Sabbagh also revealed the Guardian site had its best day ever had best ever day when Osama Bin Laden died, resulting in 4.5 million unique hits compared with a daily average of 2.4 million uniques.

According to Geordie Greig, the editor of the Evening Standard, the paper is on course to make a profit by 2012, and would consider a paywall if he saw it worked elsewhere.

I think we will probably be on the verge of profit next year. Now I’m not saying that to say we’re better than them [other newspapers], I’m really it because we’re in a very difficult industry to make money.

I think everyone applauds the attempt by News International to make money, we really, really hope it works. And I don’t think there’s anything wrong in saying, if it does, we’re all going to copy it, that’s what happens in industry where there are leaders.

The Standard has experienced a huge turnaround in fortunes since going free back in 2009. Greig revealed the move had allowed the paper to charge 150 per cent for advertising space compared with old prices. Greig explained:

By changing our economic model, we were able to survive and thrive. Suddenly we become bigger and by bigger meant we could earn bigger sums of money.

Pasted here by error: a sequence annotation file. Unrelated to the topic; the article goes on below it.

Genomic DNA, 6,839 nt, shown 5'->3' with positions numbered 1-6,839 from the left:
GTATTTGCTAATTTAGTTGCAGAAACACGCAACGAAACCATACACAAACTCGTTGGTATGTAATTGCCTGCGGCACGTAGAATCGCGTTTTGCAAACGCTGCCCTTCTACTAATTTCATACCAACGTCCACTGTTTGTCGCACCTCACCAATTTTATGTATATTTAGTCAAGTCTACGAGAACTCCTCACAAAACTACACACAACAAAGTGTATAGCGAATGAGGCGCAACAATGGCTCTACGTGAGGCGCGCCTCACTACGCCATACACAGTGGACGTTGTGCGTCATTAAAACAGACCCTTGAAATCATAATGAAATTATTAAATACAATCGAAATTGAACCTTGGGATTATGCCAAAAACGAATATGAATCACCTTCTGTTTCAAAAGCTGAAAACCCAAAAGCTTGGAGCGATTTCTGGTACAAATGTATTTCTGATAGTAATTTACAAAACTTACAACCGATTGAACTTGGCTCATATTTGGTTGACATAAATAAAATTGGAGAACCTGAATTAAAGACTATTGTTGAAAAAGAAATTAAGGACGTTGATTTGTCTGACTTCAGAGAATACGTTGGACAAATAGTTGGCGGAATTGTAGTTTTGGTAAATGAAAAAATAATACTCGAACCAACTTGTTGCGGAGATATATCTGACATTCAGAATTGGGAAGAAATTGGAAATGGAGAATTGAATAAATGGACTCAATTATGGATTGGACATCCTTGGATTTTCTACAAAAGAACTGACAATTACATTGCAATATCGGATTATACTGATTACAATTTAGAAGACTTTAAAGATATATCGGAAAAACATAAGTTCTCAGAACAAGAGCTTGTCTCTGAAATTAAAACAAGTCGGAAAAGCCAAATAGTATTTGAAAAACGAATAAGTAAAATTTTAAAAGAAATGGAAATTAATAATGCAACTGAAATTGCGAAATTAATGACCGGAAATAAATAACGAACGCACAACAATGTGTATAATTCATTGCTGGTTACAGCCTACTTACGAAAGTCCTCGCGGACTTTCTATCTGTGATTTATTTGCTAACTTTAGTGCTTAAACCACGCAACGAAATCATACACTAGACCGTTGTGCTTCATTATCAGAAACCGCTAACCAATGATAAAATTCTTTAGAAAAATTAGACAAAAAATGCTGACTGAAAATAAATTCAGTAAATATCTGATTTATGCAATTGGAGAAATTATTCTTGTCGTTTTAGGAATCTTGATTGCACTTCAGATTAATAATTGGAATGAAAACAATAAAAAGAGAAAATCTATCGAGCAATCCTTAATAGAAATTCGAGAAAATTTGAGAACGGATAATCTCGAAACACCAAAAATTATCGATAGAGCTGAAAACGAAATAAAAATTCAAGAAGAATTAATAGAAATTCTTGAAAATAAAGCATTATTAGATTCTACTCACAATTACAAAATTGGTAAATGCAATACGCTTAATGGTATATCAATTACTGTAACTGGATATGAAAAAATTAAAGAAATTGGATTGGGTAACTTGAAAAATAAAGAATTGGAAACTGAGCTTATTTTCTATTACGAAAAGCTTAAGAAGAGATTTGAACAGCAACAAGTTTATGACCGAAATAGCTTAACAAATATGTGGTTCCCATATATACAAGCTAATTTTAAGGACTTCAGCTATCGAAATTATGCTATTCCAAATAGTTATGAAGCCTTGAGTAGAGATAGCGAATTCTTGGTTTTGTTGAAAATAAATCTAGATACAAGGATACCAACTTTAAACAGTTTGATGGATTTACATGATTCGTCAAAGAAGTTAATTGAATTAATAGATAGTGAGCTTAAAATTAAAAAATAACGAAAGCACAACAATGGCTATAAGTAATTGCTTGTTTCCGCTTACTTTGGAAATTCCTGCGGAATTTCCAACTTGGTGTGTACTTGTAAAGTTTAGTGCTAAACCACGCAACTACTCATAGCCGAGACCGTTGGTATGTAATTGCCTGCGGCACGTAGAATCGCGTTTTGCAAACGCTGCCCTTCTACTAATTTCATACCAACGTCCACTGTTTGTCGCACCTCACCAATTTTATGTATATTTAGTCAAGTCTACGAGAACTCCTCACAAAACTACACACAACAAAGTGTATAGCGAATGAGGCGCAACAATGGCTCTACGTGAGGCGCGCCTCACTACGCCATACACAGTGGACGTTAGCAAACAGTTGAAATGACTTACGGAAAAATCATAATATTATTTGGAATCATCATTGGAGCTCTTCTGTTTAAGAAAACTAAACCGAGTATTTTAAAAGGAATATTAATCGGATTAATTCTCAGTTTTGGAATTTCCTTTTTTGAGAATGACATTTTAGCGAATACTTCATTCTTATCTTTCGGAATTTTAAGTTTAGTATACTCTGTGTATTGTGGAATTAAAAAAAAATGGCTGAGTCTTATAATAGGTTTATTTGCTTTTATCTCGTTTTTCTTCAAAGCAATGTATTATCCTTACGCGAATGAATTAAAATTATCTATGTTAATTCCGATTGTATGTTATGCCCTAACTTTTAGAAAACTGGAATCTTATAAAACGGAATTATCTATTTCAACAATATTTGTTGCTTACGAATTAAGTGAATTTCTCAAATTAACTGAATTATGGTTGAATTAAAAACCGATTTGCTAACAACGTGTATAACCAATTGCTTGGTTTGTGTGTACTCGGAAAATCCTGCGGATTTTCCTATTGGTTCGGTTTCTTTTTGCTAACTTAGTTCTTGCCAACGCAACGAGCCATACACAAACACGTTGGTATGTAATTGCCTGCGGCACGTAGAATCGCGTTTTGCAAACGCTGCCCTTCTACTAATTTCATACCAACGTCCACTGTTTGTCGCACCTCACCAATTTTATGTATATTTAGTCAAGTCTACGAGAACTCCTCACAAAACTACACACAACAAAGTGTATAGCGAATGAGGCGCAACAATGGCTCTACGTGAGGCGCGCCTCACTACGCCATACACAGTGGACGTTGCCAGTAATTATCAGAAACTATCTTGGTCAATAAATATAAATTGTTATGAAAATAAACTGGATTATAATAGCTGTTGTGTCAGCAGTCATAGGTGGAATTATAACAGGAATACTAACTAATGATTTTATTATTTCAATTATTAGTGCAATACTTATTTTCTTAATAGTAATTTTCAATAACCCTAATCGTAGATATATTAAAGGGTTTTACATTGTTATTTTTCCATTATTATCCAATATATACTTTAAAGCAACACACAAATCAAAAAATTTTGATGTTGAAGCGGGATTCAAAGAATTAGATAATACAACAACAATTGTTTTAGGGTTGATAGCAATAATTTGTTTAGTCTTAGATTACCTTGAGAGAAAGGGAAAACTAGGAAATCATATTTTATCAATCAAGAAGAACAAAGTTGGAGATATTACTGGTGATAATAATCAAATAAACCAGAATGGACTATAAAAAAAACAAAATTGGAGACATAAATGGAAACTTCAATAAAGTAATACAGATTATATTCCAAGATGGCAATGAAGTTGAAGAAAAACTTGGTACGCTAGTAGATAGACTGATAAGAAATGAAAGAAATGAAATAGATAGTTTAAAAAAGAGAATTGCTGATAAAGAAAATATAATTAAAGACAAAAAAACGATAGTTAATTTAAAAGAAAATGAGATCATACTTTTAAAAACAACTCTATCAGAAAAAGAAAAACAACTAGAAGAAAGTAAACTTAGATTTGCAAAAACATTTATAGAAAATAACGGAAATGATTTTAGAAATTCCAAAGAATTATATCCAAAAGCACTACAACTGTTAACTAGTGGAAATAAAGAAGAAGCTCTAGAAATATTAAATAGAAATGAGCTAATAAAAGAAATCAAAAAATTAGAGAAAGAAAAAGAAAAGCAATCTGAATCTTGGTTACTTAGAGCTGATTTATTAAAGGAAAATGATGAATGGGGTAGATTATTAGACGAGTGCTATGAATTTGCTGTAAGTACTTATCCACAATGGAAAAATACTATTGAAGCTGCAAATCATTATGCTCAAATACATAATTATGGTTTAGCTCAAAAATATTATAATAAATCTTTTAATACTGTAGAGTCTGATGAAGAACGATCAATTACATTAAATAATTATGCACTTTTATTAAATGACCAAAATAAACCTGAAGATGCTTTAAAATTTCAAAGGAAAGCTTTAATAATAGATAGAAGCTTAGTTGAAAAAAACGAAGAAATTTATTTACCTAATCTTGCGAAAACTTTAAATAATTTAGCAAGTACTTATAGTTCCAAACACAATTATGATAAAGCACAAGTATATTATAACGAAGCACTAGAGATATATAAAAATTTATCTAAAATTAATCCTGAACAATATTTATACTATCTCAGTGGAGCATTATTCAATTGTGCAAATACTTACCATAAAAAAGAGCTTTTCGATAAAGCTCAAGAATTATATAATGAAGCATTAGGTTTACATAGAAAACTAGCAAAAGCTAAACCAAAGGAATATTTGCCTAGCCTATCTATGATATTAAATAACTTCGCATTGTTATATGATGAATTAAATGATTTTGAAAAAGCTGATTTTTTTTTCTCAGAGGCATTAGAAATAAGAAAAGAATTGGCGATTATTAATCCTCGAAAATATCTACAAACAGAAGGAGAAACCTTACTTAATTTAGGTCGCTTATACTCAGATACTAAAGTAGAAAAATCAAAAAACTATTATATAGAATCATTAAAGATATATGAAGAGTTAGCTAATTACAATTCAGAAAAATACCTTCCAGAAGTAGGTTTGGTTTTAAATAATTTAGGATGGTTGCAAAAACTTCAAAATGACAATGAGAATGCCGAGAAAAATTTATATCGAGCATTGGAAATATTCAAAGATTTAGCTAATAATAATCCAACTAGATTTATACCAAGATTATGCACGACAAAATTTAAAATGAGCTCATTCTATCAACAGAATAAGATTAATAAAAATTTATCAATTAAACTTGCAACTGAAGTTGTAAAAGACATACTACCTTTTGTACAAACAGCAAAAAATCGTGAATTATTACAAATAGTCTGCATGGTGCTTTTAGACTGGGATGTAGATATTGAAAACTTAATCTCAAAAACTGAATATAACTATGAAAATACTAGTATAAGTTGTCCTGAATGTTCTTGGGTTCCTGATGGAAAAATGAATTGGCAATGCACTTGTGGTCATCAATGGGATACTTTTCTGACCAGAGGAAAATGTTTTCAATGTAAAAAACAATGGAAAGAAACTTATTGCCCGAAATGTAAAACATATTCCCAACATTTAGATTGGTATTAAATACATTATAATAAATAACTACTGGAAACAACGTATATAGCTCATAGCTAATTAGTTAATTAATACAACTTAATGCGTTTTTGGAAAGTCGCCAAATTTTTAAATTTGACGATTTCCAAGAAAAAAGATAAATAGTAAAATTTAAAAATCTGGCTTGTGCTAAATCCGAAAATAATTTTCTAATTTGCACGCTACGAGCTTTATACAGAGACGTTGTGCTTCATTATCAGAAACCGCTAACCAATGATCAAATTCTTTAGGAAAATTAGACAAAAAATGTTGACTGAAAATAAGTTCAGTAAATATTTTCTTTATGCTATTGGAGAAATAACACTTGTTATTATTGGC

We were losing a ton of money, we were losing between 10-20 per cent of our readers every single year and our debt was running into tens of billions potentially a year and this was unsustainable.

We made a decision to go free and the great thing was that made two competing papers in the evening leave the market so that made us in a more dominant.

Grieg also revealed prior to going free, the Evening Standard sold 700 copies at Oxford Circus. Now, it distributes 32,000 copies from that location on a daily basis.

Stevie Spring, chief executive of Future Publishing, suggested the problem with charging for content online was that it involved a change in mindset for users used to not paying for news, likening broadband access to an all-you-can-eat buffet.